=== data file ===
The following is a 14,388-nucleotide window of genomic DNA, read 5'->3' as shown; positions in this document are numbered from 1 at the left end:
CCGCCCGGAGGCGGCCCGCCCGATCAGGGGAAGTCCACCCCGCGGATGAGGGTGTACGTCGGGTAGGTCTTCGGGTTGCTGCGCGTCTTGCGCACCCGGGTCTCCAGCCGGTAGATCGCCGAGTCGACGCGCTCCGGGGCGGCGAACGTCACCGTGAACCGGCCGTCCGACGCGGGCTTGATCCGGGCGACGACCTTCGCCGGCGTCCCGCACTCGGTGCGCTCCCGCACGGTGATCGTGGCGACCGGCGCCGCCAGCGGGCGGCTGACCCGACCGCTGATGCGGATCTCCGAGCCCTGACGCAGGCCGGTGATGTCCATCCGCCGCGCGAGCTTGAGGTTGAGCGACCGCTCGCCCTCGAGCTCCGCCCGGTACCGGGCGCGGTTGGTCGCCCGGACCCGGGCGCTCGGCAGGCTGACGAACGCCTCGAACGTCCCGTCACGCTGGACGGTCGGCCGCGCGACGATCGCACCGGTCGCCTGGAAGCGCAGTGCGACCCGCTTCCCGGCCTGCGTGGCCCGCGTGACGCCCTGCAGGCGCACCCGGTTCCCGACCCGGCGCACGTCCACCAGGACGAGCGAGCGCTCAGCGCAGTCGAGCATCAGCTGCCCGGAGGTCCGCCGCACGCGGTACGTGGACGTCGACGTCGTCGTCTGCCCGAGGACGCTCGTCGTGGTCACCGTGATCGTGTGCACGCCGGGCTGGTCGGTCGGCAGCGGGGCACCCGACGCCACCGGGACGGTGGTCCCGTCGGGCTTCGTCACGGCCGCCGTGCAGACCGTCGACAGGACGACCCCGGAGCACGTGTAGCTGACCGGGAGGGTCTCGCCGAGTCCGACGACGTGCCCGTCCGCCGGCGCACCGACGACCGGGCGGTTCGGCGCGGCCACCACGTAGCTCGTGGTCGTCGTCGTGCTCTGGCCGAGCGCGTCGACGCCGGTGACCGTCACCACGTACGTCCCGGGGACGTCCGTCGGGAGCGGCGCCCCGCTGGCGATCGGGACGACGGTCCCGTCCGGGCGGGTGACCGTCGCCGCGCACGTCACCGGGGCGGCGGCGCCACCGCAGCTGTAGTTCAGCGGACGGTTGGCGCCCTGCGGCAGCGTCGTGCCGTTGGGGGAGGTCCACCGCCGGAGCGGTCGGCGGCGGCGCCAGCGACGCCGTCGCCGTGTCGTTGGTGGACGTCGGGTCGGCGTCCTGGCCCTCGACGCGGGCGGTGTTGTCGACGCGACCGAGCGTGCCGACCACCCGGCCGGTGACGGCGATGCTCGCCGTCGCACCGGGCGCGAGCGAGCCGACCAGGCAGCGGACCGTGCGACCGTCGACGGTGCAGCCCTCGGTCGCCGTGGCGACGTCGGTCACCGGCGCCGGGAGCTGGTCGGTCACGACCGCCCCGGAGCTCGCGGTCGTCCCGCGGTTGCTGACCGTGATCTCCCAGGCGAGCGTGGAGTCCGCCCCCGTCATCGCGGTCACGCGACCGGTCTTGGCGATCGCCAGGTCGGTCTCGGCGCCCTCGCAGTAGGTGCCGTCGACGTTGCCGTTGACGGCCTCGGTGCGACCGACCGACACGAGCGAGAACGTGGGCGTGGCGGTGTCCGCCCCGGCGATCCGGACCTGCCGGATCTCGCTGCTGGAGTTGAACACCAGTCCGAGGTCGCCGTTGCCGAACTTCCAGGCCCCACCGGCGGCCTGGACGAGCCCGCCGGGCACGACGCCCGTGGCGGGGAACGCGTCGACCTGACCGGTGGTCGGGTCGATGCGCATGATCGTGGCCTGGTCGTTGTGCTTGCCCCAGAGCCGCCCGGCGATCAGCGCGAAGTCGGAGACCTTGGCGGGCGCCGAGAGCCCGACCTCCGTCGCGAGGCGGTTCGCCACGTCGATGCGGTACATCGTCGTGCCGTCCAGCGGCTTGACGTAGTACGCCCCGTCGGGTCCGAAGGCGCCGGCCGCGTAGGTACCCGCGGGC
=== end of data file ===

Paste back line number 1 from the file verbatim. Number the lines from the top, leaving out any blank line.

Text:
The following is a 14,388-nucleotide window of genomic DNA, read 5'->3' as shown; positions in this document are numbered from 1 at the left end: